So, (IMHO!) while the JCP lets AllOfThem participate, they participate at the pleasure of TheFew.

    Sandeep.

    "Any customer can have a car painted any color that he wants so long as it is black" - (reputedly) Henry Ford.
  7. Problems with the JCP[ Go to top ]

    I attended a J2EE "meet the experts" session at some Java event over 3 years ago, and the question came up regarding how small companies benefit from the JCP given that the lion's share of JCP technology benefits Sun, BEA, and IBM (paraphrasing). This was not an uncommon perception BEFORE the DotCom bust (when everyone was supposedly making money from Java), and, frankly, none of the "experts" were able to clearly enunciate a response.

    My feeling is that the JCP is beneficial to smaller companies and developers only as long as the larger companies remain dedicated to supporting a portable, pluggable set of technologies. That creates a ecosystem for any smaller companies that can offer a competitive advantage (cost, geography, niche technologies, etc.)

    On the other hand, I think the JCP needs to respond to Enterprise Java's two primary risks going forward:

    1. Fragmentation (or lack of portability) - TSS shows that portability is achievable today. It needs to stay that way, and any efforts to maintain portability (initiated within or without the JCP) are good.
    2. Inability to meet market needs - The JCP needs to move faster or Java will be at risk of being treated as a niche technology within a couple of years as taking down Java has become a high-priority for Microsoft. We need "easy development", "easy integration", and "easy multichannel" technologies, to name a few.

    That doesn't mean that I think the JCP should try to achieve Microsoft's speed of decision-making. Microsoft can announce a new "standard" as easily as picking up the phone or sending an email. MS considers most of the MS-compatible software companies to be theives stealing their revenues.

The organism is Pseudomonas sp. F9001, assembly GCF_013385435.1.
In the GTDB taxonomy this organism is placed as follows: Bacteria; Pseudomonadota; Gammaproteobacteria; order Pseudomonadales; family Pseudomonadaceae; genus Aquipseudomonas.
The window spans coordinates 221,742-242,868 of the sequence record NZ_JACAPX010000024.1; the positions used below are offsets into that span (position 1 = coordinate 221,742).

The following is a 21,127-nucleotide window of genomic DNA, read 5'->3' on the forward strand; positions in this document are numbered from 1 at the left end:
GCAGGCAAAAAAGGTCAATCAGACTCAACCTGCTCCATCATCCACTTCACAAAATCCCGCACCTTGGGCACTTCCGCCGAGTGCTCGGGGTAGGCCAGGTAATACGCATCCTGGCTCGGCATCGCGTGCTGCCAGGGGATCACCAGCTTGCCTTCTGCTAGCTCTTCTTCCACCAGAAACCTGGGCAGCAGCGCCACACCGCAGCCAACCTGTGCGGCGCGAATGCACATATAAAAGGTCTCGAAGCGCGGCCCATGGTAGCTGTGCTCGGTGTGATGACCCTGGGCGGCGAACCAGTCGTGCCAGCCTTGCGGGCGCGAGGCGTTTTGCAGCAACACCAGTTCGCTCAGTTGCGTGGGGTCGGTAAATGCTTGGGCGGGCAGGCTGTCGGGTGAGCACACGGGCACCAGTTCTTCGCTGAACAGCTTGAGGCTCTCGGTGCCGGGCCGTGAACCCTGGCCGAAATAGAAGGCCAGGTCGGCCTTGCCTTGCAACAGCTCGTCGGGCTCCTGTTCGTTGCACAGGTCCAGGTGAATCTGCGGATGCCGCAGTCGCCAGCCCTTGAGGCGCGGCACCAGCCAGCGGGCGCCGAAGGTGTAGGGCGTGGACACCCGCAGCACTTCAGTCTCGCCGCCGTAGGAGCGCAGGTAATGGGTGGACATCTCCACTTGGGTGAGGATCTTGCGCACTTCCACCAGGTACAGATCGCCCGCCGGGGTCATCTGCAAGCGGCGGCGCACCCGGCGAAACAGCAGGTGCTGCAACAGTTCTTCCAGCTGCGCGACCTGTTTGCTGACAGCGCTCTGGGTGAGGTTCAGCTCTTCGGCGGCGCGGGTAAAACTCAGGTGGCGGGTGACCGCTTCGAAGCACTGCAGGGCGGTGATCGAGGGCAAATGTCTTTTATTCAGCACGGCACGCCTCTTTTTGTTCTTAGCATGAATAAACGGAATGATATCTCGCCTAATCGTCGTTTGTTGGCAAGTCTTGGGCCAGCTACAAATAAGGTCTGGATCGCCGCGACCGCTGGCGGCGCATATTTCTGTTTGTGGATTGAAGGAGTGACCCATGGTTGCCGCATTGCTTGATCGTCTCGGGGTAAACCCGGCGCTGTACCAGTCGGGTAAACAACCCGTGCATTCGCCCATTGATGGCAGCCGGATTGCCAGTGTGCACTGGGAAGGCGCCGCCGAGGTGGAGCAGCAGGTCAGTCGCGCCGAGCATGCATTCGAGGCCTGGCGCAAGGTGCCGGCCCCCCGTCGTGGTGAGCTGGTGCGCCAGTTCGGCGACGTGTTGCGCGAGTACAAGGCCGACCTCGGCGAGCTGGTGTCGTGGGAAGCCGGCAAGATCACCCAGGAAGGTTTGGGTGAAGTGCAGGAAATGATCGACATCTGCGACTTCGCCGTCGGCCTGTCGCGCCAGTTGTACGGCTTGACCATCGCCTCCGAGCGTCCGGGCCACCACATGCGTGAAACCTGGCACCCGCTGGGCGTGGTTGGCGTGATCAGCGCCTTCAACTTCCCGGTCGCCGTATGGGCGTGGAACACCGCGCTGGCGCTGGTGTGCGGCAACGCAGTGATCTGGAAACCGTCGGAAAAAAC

The JCP has to strike a balance between creating an agile organization with the ability to react (offensively and defensively) to new market technologies and nurturing the ecosystem of companies and offer value to the core technology.
  8. Problems with the JCP[ Go to top ]

    My feeling is that the JCP is beneficial to smaller companies and developers only as long as the larger companies remain dedicated to supporting a portable, pluggable set of technologies. That creates a ecosystem for any smaller companies that can offer a competitive advantage (cost, geography, niche technologies, etc.)

    I totally agree that is what the JCP could be if it wanted. But most JSRs languish for year(s) without noticeable progress. Take for example JSR 198 (a year old and nothing to show) that's supposed to standardize IDE plugins -- except that Sun recently announced that NetBeans won't collaborate with Eclipse since porting the plugin API would be too much work. One possible explanation is that the JCP is an anti-competitive body, and the expert vendors are using it as a venue for long lasting and vaporous pre-announcements that discourage new arrivals. I've also heard a more benign explanation: that commitees are inherently slow, but I don't believe this -- these dot-com firms know how to dance in Internet time, else they never would have become market leaders.
  9. aggressive schedule. Will they accomplish that?